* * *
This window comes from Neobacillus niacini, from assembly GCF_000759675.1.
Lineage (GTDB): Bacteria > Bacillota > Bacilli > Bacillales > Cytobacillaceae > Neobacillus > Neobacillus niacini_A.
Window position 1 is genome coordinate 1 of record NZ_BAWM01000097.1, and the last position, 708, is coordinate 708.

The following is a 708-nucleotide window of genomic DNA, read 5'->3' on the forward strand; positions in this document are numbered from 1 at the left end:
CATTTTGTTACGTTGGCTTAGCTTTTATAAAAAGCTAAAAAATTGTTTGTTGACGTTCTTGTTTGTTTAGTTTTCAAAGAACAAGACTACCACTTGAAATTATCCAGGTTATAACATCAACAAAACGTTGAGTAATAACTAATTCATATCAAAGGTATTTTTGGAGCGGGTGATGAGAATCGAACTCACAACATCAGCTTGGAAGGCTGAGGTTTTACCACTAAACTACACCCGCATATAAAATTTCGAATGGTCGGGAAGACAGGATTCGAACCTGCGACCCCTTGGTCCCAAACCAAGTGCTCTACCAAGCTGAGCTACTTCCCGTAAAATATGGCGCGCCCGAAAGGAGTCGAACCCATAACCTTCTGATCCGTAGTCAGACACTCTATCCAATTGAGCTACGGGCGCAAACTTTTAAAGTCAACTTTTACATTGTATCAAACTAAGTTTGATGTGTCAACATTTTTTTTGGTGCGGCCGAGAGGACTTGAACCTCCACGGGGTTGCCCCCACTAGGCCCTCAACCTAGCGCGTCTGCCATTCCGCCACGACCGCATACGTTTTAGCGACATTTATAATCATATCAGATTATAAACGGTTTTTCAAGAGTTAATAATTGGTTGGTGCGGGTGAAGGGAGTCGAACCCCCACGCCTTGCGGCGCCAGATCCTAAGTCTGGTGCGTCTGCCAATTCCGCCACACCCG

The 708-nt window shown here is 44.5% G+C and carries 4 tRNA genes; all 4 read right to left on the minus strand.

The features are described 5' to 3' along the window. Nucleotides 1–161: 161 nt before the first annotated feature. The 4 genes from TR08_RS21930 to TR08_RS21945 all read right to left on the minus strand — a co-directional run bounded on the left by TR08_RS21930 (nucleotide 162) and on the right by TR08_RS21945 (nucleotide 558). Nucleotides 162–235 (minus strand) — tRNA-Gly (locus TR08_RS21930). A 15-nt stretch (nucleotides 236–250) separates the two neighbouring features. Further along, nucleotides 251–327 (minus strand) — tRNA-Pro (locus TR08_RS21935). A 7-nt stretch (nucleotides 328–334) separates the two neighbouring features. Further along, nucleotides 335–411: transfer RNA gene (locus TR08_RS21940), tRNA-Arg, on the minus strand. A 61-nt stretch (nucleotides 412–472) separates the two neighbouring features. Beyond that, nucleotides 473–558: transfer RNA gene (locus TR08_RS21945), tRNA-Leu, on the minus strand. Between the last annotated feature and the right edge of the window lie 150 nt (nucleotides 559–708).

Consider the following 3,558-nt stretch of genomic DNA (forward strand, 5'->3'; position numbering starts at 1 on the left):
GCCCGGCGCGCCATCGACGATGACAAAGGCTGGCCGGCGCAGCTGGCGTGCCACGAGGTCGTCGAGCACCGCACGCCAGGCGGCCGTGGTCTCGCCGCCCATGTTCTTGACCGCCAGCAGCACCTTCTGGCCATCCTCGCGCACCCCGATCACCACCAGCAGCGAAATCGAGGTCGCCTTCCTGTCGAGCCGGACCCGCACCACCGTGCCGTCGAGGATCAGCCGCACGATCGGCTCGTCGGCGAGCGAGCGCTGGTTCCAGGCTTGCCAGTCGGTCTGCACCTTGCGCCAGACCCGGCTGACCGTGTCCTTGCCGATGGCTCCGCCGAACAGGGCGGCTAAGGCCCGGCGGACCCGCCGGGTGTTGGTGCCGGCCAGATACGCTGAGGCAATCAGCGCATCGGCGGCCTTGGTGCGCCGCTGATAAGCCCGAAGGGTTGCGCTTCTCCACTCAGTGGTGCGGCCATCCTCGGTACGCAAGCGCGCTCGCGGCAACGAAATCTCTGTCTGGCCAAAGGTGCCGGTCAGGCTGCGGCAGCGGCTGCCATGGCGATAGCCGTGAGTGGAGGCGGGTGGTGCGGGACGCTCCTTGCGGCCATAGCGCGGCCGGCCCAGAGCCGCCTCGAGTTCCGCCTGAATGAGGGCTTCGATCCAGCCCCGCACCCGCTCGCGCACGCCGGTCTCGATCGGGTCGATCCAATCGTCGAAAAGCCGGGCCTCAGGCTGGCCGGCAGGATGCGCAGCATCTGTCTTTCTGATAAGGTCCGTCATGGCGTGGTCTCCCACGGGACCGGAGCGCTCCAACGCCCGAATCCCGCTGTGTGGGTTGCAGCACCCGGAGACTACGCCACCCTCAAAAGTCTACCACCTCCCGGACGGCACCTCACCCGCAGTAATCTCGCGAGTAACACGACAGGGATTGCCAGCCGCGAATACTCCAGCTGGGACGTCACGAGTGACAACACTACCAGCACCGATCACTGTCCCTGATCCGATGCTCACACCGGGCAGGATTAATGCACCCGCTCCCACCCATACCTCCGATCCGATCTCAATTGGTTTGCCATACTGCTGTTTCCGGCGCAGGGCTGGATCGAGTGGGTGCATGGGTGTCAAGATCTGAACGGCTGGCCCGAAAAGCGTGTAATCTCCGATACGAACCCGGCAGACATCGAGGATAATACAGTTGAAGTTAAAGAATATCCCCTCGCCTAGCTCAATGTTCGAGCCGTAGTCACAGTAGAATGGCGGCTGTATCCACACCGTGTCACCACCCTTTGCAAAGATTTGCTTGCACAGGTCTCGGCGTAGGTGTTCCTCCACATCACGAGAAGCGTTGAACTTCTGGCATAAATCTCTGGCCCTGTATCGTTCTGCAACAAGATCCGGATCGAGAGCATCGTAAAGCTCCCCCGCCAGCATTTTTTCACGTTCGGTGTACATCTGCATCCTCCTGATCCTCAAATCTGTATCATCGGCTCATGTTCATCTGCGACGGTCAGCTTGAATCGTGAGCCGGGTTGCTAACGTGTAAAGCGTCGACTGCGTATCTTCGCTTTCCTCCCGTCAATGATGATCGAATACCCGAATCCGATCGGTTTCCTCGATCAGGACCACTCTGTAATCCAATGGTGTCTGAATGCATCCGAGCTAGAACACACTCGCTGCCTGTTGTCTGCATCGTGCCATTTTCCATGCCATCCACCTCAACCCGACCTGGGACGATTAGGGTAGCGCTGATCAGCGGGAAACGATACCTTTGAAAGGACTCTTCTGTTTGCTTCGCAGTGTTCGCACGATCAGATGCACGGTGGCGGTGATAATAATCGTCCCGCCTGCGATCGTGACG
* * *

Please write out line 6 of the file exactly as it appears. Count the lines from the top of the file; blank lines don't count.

The 708-nt window shown here is 44.5% G+C and carries 4 tRNA genes; all 4 read right to left on the minus strand.